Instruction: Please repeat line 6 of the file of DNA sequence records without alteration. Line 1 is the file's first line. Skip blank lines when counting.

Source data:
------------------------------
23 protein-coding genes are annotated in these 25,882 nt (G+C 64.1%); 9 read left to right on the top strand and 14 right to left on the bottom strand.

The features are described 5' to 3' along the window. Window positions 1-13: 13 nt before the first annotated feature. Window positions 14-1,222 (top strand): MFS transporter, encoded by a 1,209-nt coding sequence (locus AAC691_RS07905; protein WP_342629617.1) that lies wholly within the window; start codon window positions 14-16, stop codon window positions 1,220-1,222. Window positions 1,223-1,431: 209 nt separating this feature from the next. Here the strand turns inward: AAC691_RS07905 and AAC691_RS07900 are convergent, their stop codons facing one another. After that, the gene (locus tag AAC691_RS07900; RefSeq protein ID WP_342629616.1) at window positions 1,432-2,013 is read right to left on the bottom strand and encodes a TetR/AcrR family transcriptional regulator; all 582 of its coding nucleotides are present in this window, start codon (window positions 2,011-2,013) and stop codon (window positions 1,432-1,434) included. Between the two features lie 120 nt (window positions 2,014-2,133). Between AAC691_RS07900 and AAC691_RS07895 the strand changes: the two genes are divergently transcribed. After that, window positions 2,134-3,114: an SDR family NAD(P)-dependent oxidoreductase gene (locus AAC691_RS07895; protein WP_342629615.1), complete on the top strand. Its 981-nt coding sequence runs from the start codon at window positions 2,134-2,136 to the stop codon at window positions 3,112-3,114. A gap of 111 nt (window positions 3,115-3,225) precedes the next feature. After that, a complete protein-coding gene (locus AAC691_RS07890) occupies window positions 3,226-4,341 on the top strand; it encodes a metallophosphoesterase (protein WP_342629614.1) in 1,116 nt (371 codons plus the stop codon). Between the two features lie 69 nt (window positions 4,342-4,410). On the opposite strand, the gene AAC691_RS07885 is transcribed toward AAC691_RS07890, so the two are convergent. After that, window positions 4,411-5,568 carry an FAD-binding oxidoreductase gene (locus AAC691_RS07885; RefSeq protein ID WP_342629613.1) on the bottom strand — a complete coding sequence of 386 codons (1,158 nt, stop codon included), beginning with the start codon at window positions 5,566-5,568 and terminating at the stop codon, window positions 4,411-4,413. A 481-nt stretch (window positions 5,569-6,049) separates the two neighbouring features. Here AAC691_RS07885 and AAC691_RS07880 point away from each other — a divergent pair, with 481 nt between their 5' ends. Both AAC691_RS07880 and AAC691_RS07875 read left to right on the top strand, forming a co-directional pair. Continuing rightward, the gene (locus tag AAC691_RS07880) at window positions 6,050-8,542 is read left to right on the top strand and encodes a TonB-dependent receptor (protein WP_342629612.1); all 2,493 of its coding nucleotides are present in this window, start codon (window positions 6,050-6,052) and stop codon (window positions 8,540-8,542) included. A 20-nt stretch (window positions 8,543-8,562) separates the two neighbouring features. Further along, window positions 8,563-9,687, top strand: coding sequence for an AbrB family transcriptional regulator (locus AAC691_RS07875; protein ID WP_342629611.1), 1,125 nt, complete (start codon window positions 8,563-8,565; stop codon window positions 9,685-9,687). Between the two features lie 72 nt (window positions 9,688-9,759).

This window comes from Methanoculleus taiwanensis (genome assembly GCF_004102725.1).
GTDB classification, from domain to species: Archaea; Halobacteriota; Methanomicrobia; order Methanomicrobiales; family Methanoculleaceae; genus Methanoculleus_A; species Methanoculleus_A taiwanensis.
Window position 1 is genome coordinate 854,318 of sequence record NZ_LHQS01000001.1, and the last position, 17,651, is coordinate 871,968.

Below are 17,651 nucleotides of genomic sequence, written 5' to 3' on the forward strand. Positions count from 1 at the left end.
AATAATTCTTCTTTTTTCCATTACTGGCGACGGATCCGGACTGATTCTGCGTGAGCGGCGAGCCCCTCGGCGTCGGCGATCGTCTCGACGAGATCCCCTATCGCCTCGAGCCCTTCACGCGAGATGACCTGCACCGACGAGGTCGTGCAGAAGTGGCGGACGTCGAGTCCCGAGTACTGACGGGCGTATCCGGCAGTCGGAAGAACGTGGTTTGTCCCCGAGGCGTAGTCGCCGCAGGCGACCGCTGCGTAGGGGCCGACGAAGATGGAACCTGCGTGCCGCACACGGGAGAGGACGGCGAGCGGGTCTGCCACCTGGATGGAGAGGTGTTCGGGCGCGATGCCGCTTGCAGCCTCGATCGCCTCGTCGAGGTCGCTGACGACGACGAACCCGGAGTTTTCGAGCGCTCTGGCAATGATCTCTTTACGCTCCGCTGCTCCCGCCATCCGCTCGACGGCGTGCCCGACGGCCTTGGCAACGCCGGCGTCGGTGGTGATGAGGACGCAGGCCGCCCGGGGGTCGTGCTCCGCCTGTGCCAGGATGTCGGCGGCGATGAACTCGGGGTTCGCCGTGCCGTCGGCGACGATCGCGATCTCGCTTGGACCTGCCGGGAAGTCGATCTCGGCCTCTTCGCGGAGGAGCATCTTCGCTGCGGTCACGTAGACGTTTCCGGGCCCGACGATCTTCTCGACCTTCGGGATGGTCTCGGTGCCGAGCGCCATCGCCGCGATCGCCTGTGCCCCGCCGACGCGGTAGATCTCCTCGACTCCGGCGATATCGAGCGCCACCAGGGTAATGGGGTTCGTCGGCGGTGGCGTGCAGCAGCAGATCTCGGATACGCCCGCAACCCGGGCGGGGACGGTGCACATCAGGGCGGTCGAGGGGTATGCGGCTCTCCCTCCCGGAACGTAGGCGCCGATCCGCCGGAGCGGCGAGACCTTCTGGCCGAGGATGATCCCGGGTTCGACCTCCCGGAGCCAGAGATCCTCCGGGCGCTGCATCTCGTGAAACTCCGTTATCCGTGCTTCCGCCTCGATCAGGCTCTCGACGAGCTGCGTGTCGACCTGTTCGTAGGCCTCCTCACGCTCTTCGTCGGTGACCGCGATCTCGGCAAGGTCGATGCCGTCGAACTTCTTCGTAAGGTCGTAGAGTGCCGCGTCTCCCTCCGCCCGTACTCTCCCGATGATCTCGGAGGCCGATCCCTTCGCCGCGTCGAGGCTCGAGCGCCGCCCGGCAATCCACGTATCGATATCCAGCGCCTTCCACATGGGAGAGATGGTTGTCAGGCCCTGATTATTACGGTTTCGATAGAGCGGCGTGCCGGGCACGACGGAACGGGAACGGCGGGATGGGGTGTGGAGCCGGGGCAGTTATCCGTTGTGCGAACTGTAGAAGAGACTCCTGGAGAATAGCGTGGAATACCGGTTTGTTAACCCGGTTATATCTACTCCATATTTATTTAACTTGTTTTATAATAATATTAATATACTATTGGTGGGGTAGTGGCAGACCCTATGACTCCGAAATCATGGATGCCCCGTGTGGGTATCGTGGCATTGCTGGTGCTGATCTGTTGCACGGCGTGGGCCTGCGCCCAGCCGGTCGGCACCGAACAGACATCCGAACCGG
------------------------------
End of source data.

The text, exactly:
Below are 17,651 nucleotides of genomic sequence, written 5' to 3' on the forward strand. Positions count from 1 at the left end.